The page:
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I promised I would write about the Anderton Boat Lift, and I will.  Just be patient.  First I need to catch up a bit about some of the other ‘random items’ I’ve noted in my little book.  I’ll start with the food, as I’m sure many of you are curious to know what it is like, given the inevitably limited space for a kitchen on a narrowboat.  Well, never fear.  Narrow or not, the kitchen is obviously quite suitable for preparing lovely meals.  As are the cooks.  I believe that all three of the distaff crew members had a hand in the cooking at various times.  That had to be juggled with other crewing duties, of course.  All credit to them for doing an excellent job. 

I should explain a couple things about breakfast, which was served promptly at 8:15 each morning.  There was always some form of the traditional English cooked breakfast, with the variations being the addition of something like kippers, black pudding, or croissants.  Now I have to confess, I’m not a fan of English cooked breakfasts.  Never have been.  I think it’s the bacon that puts me off.  You Americans who have traveled in England or Australia will know what I mean.  It isn’t what we’re used to, even after 30 years, in my case.  But for all of you who are not so pernickety about bacon, I think you would find the breakfasts on the boat delightful.  But wait! There’s more!  In addition to the above option, in whatever form it might take on the day, we were also given a choice of a boiled egg (daily) or other option,  e.g. porridge.  AND, there was always juice, toast, prunes, cereal, and grapefruit on the table. So everyone was bound to be happy, and we were. 

There’s one other thing about breakfast; we ‘ordered’ it the evening before.  The choices for the next day were posted on a small chalk board at dinner time and it was up to us to indicate who (as in, how many) wanted what.  Several of my fellow guests auditioned for the job, but it was ultimately determined that the job was mine.  I think it was due to the clarity with which I explained the changes and exceptions.  And I usually got to the chalk first.

Afternoon tea was always a pleasure.  We would always have something yummy, freshly baked by one of the girls.  There was one unfortunate incident, however.  It came to be known as The Chocolate Cake Incident.  Here’s what happened:  On the third day out, I was in my cabin, thought to be dozing—but that was never established for a fact—and when the call to tea was issued, I didn’t hear it.  Now, there was a witness to the fact that I had been out only moments earlier to check on the status of tea, but finding it not there, I returned to my cabin.  It was only later that I learned that tea had indeed been served, and that it had included a divine chocolate cake.  Admittedly, my blood chocolate was perilously low at that time, so it is hardly surprising that I became a tiny bit agitated.  Responsible parties insisted that I had been called, but failed to answer.  I can’t imagine how that could be, given that I was hanging out for tea.  But you’ll have to make up your own mind about whom to believe.  I can report, however, that later that evening I received a piece of the (very divine!) chocolate cake to make up for it.  You don’t get to be 66 without learning a thing or two about squeaky wheels.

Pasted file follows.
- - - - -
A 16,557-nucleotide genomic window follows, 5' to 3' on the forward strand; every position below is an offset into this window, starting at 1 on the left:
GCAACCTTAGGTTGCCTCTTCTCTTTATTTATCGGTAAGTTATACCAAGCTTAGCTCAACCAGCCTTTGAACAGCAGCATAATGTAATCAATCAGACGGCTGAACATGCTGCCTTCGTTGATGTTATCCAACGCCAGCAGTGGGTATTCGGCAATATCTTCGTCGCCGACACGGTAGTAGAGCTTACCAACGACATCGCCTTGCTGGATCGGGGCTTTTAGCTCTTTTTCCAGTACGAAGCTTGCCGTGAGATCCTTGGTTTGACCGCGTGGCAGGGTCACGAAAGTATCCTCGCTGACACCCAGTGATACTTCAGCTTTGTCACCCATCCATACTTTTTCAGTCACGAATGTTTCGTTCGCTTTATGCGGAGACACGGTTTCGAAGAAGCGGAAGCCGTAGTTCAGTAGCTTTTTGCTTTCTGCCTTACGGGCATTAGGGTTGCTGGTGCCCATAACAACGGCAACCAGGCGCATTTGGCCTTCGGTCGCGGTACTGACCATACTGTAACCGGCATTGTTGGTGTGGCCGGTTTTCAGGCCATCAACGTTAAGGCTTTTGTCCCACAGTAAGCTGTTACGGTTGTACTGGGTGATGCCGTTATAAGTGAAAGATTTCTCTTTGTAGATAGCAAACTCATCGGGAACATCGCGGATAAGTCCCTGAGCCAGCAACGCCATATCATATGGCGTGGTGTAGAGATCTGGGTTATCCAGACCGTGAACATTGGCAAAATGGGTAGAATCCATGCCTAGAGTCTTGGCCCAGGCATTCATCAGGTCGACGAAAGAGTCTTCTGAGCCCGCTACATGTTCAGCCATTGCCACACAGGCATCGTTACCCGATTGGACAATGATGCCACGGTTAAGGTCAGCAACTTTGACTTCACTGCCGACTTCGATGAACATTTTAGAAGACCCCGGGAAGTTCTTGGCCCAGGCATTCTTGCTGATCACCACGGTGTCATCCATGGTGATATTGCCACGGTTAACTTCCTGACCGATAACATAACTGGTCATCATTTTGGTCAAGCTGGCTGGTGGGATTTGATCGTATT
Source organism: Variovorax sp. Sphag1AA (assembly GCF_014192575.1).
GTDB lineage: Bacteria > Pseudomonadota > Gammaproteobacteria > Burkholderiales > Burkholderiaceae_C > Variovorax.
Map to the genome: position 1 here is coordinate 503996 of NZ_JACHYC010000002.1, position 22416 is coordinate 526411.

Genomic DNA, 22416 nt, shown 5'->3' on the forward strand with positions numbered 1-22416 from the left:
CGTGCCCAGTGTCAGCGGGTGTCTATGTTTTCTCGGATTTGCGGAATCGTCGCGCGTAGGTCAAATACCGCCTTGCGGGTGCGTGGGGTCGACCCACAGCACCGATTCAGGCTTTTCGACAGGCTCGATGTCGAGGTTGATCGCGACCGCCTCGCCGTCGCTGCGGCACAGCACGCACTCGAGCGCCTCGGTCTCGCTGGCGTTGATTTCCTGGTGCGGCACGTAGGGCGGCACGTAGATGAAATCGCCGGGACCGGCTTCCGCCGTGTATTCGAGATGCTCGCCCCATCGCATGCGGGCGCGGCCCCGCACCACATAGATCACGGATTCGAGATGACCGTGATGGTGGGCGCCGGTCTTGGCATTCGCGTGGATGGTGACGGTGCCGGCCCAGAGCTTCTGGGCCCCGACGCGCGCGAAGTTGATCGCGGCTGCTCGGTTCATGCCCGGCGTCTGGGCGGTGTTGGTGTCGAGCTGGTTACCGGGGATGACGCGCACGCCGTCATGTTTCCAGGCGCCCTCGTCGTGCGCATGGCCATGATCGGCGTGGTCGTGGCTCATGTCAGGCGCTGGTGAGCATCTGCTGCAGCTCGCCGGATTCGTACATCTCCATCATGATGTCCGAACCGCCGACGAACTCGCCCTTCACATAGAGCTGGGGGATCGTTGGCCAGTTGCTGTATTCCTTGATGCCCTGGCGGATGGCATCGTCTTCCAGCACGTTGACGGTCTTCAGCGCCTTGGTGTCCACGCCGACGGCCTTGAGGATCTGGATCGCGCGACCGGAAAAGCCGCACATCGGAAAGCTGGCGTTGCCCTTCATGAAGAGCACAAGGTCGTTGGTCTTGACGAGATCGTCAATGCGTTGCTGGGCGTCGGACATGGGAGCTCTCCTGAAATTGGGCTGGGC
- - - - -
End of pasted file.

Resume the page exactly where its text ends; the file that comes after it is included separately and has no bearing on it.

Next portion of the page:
Suffice to say, the lunches and dinners were very nice.  Most were also very English.  We were in England, after all.  Duh.  But we did have an Italian night, and a Scottish night.  Prepared, presumably, by the national representatives of each.  The Italian main course was a lovely cannelloni, and I don’t recall what the dessert was except that it was sensational.  I know this because I was betting on Tirimisu and wondered if anything else could measure up.  It did, and then some.

My dining partners: Rod, Dick, Burt and Barbara

The Scottish night was, perhaps, a bit more challenging.  For me, that is.  It was chicken, stuffed with haggis, wrapped in bacon.  Well, I figured it was now or never.  I knew I would risk serious loss of credibility (assuming I had a shred of it left anyway) if I didn’t at least give it a try.  I’m here to tell you now, I have eaten haggis and enjoyed it!  There was too much to finish, but I enjoyed what I had.  Remarkable.    BTW, it was served with the traditional “neeps and tatties,” as described below, including the whiskey sauce.

The haggis is a traditional Scottish dish memorialised as the national dish of Scotland by Robert Burns’ poem Address to a Haggis in 1787. Haggis is traditionally served with “neeps and tatties” (Scots: swede, yellow turnip or rutabaga and potatoes, boiled and mashed separately) and a “dram” (i.e. a glass of Scotch whisky), especially as the main course of a Burns supper. However it is also often eaten with other accompaniments, or served with a whisky-based sauce.

I have to dob in my fellow guests, though.  Despite the pressure they applied on me to try the haggis, not one of the buggers would follow my example and try salt on their grapefruit.  It’s a good job one of us was a good sport.     MM

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